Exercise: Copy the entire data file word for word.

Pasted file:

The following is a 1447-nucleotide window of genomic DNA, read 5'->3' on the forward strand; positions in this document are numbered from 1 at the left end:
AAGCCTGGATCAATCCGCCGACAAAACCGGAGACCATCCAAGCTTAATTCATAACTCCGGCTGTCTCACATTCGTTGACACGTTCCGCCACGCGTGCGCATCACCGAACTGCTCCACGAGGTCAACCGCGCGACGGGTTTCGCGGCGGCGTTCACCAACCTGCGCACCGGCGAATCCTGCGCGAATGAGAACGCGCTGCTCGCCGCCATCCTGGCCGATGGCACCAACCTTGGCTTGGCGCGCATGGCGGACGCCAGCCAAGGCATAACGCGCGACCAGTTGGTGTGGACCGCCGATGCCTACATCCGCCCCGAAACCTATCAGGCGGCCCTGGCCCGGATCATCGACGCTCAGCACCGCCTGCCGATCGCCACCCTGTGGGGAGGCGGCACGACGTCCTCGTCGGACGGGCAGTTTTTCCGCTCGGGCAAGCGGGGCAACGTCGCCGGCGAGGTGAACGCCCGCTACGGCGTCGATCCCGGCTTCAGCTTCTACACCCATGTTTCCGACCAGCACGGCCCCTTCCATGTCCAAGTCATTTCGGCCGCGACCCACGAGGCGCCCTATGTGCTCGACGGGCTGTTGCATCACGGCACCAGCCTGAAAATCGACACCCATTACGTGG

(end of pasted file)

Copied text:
The following is a 1447-nucleotide window of genomic DNA, read 5'->3' on the forward strand; positions in this document are numbered from 1 at the left end:
AAGCCTGGATCAATCCGCCGACAAAACCGGAGACCATCCAAGCTTAATTCATAACTCCGGCTGTCTCACATTCGTTGACACGTTCCGCCACGCGTGCGCATCACCGAACTGCTCCACGAGGTCAACCGCGCGACGGGTTTCGCGGCGGCGTTCACCAACCTGCGCACCGGCGAATCCTGCGCGAATGAGAACGCGCTGCTCGCCGCCATCCTGGCCGATGGCACCAACCTTGGCTTGGCGCGCATGGCGGACGCCAGCCAAGGCATAACGCGCGACCAGTTGGTGTGGACCGCCGATGCCTACATCCGCCCCGAAACCTATCAGGCGGCCCTGGCCCGGATCATCGACGCTCAGCACCGCCTGCCGATCGCCACCCTGTGGGGAGGCGGCACGACGTCCTCGTCGGACGGGCAGTTTTTCCGCTCGGGCAAGCGGGGCAACGTCGCCGGCGAGGTGAACGCCCGCTACGGCGTCGATCCCGGCTTCAGCTTCTACACCCATGTTTCCGACCAGCACGGCCCCTTCCATGTCCAAGTCATTTCGGCCGCGACCCACGAGGCGCCCTATGTGCTCGACGGGCTGTTGCATCACGGCACCAGCCTGAAAATCGACACCCATTACGTGG